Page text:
Why I Didn’t Go to Church This Morning
Every Saturday night I go to bed early, almost wriggling at the happy thought of waking up Sunday morning, showering a little longer than usual, dressing with a little more ceremony… ready, more than ready, eager for Sunday-morning fellowship, for brief but powerful embraces and heartfelt handshakes, for the well-loved litany, both ancient and evergreen… for the palpably mystical cadence of Scott’s sermon, so delicious to hear that one risks being enchanted by the voice and missing the message… for the brazen presence of Jesus that is somehow gentler than in solitude, if that were possible, among fellow worshipers and even those who have just come for the music… and, of course, for the music. This is my Saturday-evening ritual, and I feel then that I could simply will myself to church on Sunday morning on the strength of that anticipation, arriving without traversing the space between home and sanctuary, taking a literal quantum leap….
This is why Sundays become the saddest hours of my week, why my Sunday-morning ceremony is to bury the bright expectations so recently alive, so suddenly aborted. As free and light as I feel upon falling asleep is as heavy and inert as I feel upon waking, as if I have no agency, as if I am a stone expected to leap from its ages-old tomb beneath a streambed and propel itself to the moon.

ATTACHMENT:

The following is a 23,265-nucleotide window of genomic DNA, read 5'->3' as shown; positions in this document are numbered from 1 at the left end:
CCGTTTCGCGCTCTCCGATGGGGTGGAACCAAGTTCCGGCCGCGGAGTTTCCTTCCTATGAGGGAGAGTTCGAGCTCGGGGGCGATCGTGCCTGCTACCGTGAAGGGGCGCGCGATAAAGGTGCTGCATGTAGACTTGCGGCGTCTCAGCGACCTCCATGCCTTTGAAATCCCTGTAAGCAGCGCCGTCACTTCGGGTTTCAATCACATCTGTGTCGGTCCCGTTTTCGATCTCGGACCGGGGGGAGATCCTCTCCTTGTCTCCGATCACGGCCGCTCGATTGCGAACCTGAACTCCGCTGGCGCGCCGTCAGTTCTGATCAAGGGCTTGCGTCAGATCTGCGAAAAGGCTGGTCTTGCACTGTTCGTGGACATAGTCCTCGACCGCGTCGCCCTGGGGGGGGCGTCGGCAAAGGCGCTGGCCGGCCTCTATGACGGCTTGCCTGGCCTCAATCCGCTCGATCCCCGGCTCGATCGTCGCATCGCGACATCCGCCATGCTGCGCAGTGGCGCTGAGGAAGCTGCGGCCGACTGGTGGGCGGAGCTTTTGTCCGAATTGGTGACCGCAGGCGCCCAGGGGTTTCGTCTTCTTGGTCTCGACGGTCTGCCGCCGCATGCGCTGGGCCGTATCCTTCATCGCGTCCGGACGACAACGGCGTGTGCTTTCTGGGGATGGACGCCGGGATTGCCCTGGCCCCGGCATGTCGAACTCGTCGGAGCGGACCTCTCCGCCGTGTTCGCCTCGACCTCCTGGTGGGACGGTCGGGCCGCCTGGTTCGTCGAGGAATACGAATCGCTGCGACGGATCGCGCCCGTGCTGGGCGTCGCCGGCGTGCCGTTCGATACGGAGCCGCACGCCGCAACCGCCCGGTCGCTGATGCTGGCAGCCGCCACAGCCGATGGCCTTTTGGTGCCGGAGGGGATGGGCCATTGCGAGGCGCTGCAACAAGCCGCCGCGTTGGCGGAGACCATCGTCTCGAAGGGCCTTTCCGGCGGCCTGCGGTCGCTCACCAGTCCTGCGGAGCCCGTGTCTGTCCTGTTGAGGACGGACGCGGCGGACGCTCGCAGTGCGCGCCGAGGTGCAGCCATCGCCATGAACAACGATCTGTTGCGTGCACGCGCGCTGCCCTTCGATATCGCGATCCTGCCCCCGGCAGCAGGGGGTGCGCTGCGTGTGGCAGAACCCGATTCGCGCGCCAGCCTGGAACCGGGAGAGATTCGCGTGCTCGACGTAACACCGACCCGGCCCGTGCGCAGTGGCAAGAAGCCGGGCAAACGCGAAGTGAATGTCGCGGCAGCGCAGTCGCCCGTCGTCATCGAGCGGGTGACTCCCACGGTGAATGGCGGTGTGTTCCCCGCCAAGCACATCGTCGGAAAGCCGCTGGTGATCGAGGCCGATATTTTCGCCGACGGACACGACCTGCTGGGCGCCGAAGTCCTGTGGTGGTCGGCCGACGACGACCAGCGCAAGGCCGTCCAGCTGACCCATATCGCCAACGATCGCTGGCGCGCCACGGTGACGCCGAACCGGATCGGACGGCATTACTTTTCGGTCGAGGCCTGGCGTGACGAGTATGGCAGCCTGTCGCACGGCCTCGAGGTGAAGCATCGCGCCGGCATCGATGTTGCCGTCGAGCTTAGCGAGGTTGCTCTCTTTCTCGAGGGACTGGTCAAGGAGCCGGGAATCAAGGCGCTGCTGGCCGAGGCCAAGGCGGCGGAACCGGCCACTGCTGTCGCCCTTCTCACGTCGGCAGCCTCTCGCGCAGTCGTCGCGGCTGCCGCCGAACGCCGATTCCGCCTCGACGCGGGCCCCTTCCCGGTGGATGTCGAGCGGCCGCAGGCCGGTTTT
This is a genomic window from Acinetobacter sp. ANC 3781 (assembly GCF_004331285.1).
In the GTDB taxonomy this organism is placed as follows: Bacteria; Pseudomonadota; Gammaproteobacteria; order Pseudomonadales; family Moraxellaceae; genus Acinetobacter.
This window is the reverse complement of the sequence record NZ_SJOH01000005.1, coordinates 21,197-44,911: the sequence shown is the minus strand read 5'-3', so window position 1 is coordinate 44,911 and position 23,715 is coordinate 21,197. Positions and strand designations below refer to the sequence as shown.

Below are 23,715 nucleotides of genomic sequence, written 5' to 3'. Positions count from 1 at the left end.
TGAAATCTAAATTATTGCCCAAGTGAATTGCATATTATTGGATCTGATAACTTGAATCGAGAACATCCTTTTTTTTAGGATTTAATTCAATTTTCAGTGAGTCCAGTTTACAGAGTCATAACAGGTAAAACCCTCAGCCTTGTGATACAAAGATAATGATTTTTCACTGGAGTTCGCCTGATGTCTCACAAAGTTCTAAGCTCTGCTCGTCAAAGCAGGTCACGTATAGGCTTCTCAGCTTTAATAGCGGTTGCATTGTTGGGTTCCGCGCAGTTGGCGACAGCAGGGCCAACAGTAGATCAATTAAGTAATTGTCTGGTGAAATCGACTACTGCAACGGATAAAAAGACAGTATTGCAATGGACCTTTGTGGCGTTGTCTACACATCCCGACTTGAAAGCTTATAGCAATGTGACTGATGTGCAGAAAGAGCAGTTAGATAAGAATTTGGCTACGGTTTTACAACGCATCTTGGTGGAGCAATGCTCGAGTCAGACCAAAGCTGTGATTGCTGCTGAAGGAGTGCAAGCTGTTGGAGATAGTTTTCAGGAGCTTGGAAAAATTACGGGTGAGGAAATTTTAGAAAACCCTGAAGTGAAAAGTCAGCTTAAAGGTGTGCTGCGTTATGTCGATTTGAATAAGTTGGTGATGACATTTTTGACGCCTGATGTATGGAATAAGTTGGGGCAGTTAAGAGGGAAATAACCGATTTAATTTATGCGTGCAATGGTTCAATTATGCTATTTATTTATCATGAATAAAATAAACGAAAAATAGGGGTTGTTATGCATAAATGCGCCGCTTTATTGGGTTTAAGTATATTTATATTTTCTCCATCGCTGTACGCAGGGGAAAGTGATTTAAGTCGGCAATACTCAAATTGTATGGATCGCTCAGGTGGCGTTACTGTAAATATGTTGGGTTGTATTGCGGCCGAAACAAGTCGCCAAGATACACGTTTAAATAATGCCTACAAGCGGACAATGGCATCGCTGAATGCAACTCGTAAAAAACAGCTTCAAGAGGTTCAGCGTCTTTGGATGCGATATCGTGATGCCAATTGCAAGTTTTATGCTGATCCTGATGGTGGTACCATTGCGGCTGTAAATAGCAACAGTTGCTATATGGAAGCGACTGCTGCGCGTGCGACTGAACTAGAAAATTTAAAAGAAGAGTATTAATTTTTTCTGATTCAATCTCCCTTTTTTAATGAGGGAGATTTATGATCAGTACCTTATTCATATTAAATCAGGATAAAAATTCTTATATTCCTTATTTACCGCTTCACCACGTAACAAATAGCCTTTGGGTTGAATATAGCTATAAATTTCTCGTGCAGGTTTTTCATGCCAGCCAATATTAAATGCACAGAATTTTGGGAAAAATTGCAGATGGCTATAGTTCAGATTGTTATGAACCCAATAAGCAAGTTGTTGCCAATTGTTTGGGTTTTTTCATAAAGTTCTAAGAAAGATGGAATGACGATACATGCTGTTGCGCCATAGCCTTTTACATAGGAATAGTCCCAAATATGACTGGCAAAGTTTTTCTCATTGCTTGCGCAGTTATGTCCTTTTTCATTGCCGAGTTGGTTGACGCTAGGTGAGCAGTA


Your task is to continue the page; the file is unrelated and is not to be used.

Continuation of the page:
Because I am so certain on Saturday night that this Sunday will be different, will signal my reemergence into the world of churchgoers, will witness the arrival that conquers inertia for all time, I am first surprised and then grieved on Sunday morning, every Sunday morning… as if my miscarried purpose were unprecedented, as if all this had never happened before. I wonder what went wrong. I am angry at, disgusted with, exasperated by my inaction. Entropy, I think, is the devil, the real one—horns, tail, pitchfork, and all—and I ponder with genuine bewilderment my body’s failure to obey my will.
For a while, I rationalize. I recall that I am “coming down with something” or “recovering from something.” I remind myself that I can’t afford the Uber expenditure and that I have shown myself too untrustworthy to ask a friend for a ride. I resolve to live more healthfully, to get more exercise, to sleep more soundly, and to manage my money more sensibly… all so I can do the one thing that, above every other, is to me desirable, enjoyable, necessary, and—in theory, at least— attainable: to show up at my beloved church on Sunday morning.
The penalty for failure is harsh. I am contrite and the Divine is all-forgiving, but out of the corner of my eye I see God smirking. The Holy Spirit is a faint breeze outside my window. Jesus is patient, but I fancy that he taps his toes. It would be easier to bear if, having failed once again, I could redeem the time with prayer, meditation, or Good Works. I should call my brother, write letters to my inmate correspondents, Skype with my out-of-town friends and grandchildren, ride my bicycle and smile at pedestrians, go to a nearby AA meeting, cook dinner for the friend who brought me food and medicine when I was sick. But I have worn myself out with shame, and torpor has set in. Of all the days of the week, Sunday is the one most likely to be spent playing marathon games of Words with Friends on Facebook, reading a John Grisham novel, or binge-watching The West Wing. I have spent entire Sundays without speaking to another soul, brushing my teeth, or walking to a destination more distant than the bathroom.